blog home Car Accidents How Teenage Drivers Lose Concentration

How Teenage Drivers Lose Concentration

By Jason Bottlinger on February 23, 2023

Teens in Nebraska can start driving as early as age 14 if they qualify for a school permit. Teen drivers are more likely than adults to cause a wreck. Nationwide, the fatal crash rate per miles driven for teens 16 to 19 years old is nearly three times the rate for drivers ages 20 and older, as stated by the Insurance Institute for Highway Safety (IIHS).

Why Are Teens More Likely to Cause a Crash?

Motor vehicle collisions are the leading cause of death for U.S. teenagers, according to the CDC. Various factors can put teen drivers – and others on the roadway – at greater risk, including:

  • Distracted driving: Teen drivers can be distracted by texting, talking on the phone, taking pictures, checking social media, playing loud music, and talking to other teens in the vehicle.
  • Driver inexperience: Teens lack the hours spent behind the wheel that give older drivers the ability to recognize and react properly to hazardous situations. They are more likely to make critical errors that lead to a crash.
  • Speeding: Teenagers may drive too fast just for fun. They are more likely than adult drivers to speed and to tailgate. CDC states that 35% of male and 18% of female drivers ages 15 to 20 who were involved in fatal accidents in 2020 were speeding at the time of the crash.
  • Driving at night and on the weekends: CDC reports that, in 2020, 44% of motor vehicle fatalities among teens ages 13 to 19 happened between 9 pm and 6 am, and 50% occurred on Fridays, Saturdays, or Sundays. Nighttime driving is particularly risky for teens. The fatal crash rate at night is approximately three times as high among teen drivers ages 16 to 19 as among adult drivers ages 30 to 59.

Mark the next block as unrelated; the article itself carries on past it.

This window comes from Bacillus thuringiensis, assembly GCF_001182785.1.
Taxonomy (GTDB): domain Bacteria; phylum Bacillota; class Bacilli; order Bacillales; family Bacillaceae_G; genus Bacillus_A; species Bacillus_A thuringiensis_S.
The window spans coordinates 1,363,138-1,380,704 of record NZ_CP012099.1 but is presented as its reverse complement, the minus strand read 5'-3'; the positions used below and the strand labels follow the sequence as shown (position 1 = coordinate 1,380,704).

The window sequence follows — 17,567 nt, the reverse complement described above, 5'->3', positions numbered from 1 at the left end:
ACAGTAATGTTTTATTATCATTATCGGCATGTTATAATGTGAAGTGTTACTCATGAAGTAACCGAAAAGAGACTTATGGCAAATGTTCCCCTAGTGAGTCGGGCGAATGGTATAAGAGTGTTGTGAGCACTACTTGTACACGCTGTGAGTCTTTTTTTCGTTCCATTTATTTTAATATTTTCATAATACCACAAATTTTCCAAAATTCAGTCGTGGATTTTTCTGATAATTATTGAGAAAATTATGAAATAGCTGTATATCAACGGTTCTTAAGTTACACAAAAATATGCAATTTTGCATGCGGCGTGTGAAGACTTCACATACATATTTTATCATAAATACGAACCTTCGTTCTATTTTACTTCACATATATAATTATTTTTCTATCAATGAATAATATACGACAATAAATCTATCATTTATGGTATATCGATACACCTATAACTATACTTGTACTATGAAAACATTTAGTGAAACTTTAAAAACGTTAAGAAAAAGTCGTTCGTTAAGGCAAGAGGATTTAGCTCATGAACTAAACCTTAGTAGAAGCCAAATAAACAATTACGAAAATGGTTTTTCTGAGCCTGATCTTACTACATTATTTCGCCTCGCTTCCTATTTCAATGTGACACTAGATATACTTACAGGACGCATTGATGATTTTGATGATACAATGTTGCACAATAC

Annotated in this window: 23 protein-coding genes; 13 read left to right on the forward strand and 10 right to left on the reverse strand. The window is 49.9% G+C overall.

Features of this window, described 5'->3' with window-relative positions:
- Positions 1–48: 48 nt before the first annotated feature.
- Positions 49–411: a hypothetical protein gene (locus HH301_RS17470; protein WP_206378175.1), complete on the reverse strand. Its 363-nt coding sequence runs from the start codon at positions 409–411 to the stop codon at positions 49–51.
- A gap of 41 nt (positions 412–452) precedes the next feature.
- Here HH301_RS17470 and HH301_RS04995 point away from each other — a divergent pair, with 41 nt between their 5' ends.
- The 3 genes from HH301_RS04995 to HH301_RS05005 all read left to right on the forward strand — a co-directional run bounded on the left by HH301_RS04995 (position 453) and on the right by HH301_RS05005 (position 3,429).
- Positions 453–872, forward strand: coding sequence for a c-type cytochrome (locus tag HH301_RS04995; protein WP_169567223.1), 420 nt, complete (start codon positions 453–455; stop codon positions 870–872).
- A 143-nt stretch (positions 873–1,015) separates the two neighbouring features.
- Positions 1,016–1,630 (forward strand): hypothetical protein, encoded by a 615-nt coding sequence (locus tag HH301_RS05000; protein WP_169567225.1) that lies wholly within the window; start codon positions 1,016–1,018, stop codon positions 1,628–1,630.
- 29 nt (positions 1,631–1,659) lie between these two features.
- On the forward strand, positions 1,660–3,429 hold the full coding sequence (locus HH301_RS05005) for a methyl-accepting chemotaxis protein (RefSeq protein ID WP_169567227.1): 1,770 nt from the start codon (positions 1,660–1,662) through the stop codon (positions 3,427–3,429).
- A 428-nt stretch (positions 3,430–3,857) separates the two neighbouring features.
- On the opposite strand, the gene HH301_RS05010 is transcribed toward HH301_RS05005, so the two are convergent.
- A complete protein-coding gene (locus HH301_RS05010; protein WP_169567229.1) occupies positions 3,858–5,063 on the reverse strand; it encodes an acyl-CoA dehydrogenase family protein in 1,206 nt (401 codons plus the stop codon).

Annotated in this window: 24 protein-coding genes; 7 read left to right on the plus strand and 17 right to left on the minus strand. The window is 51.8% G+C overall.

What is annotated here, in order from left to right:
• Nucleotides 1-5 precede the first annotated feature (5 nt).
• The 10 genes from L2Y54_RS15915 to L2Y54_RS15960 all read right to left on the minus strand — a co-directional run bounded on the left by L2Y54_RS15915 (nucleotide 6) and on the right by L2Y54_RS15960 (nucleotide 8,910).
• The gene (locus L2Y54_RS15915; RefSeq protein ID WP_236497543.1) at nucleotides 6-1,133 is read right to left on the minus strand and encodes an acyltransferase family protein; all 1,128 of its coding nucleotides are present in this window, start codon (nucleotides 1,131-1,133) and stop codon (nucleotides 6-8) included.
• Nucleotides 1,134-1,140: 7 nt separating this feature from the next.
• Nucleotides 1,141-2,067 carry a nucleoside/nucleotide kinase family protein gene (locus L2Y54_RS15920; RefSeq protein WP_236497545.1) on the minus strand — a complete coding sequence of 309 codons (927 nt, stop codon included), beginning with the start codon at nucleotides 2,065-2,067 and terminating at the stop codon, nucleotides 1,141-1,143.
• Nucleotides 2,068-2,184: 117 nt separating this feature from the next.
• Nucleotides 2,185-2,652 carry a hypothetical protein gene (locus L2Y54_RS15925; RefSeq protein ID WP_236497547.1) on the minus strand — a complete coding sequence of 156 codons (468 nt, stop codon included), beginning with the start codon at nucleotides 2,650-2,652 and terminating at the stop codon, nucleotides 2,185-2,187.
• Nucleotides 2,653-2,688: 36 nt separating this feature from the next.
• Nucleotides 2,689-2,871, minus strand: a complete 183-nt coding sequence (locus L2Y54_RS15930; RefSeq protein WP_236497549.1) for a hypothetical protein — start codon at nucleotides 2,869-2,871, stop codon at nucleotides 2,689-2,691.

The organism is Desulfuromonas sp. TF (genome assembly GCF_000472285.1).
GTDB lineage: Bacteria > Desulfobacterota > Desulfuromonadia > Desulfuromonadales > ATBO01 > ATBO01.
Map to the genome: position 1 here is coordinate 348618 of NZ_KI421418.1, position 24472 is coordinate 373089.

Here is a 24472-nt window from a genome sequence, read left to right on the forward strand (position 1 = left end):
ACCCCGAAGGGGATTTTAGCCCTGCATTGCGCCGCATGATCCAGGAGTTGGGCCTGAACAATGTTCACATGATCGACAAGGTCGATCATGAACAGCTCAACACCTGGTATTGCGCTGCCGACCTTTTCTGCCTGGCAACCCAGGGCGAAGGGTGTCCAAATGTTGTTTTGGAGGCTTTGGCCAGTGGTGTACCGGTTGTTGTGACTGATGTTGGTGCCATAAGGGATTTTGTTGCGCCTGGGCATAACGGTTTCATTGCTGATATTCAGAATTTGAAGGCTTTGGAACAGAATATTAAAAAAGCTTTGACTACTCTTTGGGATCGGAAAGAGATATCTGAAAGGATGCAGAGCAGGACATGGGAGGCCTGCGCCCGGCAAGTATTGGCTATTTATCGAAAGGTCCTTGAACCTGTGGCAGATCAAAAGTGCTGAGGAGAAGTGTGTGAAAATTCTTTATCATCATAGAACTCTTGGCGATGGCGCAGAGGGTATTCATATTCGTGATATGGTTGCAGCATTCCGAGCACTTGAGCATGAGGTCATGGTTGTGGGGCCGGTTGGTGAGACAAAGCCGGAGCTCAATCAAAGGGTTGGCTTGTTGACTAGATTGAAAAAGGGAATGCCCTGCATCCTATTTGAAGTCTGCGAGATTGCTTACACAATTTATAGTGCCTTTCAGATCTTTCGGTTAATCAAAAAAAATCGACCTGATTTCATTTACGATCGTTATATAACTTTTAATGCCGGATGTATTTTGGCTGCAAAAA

• Alcohol use: Teens have a higher risk than older drivers of being involved in a crash with the same blood alcohol concentration (BAC). Although it is illegal for people under the age of 21 to drive after consuming any amount of alcohol, a national Youth Risk Behavior Survey revealed that some high school students drive after drinking or ride with a driver who has been drinking.
  • Drug use: Marijuana is the drug most commonly associated with impaired driving. It can impair motor coordination, reaction time, and decision making skills. Of U.S. high school students surveyed, 13% admitted to driving after using marijuana during the previous 30 days. Many different substances can impair a teen’s ability to drive.

What Is a Parent’s Role in Teen Driving Behavior?

Parents play an important role in keeping their teenage sons and daughters safe on the road. Monitoring and involvement of parents can help reduce risky behavior and increase safe driving among teens. To help keep your child safe behind the wheel:

  • Make your son or daughter aware of the leading causes of teen crashes and injuries.
  • Know your state’s graduated driver licensing laws and insist on compliance. Set additional restrictions when appropriate.
  • Provide supervised driving practice under varied conditions.
  • Set clear rules, such as always wearing a seatbelt, not driving with teen passengers, and never drinking or using drugs before driving.
  • For the first six months of licensed driving, make sure your teen is off the road by 9 or 10 pm.
  • Use technology, such as in-vehicle monitoring devices that provide feedback about driving performance to both teen drivers and their parents.

Teen drivers pose a risk, not only to themselves, but to others sharing the road. If you have been injured in a crash caused by a teen driver, you may have a claim for compensation. Contact an Omaha car accident lawyer at Bottlinger Law L.L.C. at (402) 505-8234.

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